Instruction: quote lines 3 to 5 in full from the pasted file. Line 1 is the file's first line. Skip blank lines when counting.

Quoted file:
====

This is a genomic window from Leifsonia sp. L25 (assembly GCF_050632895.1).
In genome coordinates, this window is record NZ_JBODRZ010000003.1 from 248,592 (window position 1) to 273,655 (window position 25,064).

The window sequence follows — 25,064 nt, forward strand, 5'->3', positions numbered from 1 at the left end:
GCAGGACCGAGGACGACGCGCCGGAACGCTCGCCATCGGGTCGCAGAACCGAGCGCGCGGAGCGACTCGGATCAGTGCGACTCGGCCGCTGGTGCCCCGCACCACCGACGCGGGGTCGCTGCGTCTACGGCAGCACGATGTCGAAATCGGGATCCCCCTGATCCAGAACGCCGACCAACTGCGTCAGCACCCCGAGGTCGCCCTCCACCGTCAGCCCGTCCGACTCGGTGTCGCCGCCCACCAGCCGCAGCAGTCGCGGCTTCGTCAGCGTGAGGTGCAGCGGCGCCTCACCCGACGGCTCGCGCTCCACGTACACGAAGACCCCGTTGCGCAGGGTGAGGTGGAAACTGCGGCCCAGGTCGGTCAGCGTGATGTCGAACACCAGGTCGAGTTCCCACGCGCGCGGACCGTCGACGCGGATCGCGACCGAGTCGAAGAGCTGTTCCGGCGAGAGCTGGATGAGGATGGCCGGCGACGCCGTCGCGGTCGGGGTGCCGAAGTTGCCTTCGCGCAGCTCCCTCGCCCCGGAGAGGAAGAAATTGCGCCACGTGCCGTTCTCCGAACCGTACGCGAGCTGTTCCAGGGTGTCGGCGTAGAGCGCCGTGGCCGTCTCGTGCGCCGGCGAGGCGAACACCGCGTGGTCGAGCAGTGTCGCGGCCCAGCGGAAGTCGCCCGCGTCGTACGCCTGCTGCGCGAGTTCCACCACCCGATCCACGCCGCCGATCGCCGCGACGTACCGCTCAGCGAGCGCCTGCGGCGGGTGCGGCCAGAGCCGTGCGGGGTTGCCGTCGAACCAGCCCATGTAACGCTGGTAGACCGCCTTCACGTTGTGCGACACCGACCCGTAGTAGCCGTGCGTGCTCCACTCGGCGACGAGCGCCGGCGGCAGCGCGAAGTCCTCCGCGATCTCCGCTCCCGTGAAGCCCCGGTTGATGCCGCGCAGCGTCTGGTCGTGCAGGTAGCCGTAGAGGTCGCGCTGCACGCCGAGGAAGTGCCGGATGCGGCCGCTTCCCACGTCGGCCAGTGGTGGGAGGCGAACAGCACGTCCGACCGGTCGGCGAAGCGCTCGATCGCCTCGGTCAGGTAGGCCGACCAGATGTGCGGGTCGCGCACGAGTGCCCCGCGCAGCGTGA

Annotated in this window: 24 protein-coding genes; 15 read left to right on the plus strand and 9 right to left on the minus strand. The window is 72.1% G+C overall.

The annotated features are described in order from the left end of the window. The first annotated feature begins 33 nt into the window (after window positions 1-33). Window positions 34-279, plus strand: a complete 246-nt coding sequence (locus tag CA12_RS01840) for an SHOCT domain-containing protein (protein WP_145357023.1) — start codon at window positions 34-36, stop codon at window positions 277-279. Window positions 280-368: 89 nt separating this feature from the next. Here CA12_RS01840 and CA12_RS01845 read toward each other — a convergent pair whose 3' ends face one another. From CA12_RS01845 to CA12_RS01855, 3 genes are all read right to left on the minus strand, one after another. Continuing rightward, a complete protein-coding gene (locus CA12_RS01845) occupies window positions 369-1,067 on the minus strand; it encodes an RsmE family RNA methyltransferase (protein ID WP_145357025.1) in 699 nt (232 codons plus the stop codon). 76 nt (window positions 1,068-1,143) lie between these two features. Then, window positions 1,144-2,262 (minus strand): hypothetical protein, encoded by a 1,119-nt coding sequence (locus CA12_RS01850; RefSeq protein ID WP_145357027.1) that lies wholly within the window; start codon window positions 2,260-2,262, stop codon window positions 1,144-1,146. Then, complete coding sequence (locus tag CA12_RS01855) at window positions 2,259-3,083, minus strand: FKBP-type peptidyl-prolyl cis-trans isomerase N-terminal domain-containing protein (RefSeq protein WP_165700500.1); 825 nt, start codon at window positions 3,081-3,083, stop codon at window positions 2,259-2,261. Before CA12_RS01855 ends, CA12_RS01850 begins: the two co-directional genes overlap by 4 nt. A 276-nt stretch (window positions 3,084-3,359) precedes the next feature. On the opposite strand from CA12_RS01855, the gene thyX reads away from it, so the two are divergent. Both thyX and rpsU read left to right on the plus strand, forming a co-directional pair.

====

The window sequence follows — 25,064 nt, forward strand, 5'->3', positions numbered from 1 at the left end:
GCAGGACCGAGGACGACGCGCCGGAACGCTCGCCATCGGGTCGCAGAACCGAGCGCGCGGAGCGACTCGGATCAGTGCGACTCGGCCGCTGGTGCCCCGCACCACCGACGCGGGGTCGCTGCGTCTACGGCAGCACGATGTCGAAATCGGGATCCCCCTGATCCAGAACGCCGACCAACTGCGTCAGCACCCCGAGGTCGCCCTCCACCGTCAGCCCGTCCGACTCGGTGTCGCCGCCCACCAGCCGCAGCAGTCGCGGCTTCGTCAGCGTGAGGTGCAGCGGCGCCTCACCCGACGGCTCGCGCTCCACGTACACGAAGACCCCGTTGCGCAGGGTGAGGTGGAAACTGCGGCCCAGGTCGGTCAGCGTGATGTCGAACACCAGGTCGAGTTCCCACGCGCGCGGACCGTCGACGCGGATCGCGACCGAGTCGAAGAGCTGTTCCGGCGAGAGCTGGATGAGGATGGCCGGCGACGCCGTCGCGGTCGGGGTGCCGAAGTTGCCTTCGCGCAGCTCCCTCGCCCCGGAGAGGAAGAAATTGCGCCACGTGCCGTTCTCCGAACCGTACGCGAGCTGTTCCAGGGTGTCGGCGTAGAGCGCCGTGGCCGTCTCGTGCGCCGGCGAGGCGAACACCGCGTGGTCGAGCAGTGTCGCGGCCCAGCGGAAGTCGCCCGCGTCGTACGCCTGCTGCGCGAGTTCCACCACCCGATCCACGCCGCCGATCGCCGCGACGTACCGCTCAGCGAGCGCCTGCGGCGGGTGCGGCCAGAGCCGTGCGGGGTTGCCGTCGAACCAGCCCATGTAACGCTGGTAGACCGCCTTCACGTTGTGCGACACCGACCCGTAGTAGCCGTGCGTGCTCCACTCGGCGACGAGCGCCGGCGGCAGCGCGAAGTCCTCCGCGATCTCCGCTCCCGTGAAGCCCCGGTTGATGCCGCGCAGCGTCTGGTCGTGCAGGTAGCCGTAGAGGTCGCGCTGCACGCCGAGGAAGTGCCGGATGCGGCCGCTTCCCACGTCGGCCAGTGGTGGGAGGCGAACAGCACGTCCGACCGGTCGGCGAAGCGCTCGATCGCCTCGGTCAGGTAGGCCGACCAGATGTGCGGGTCGCGCACGAGTGCCCCGCGCAGCGTGA

Annotated in this window: 24 protein-coding genes; 15 read left to right on the plus strand and 9 right to left on the minus strand. The window is 72.1% G+C overall.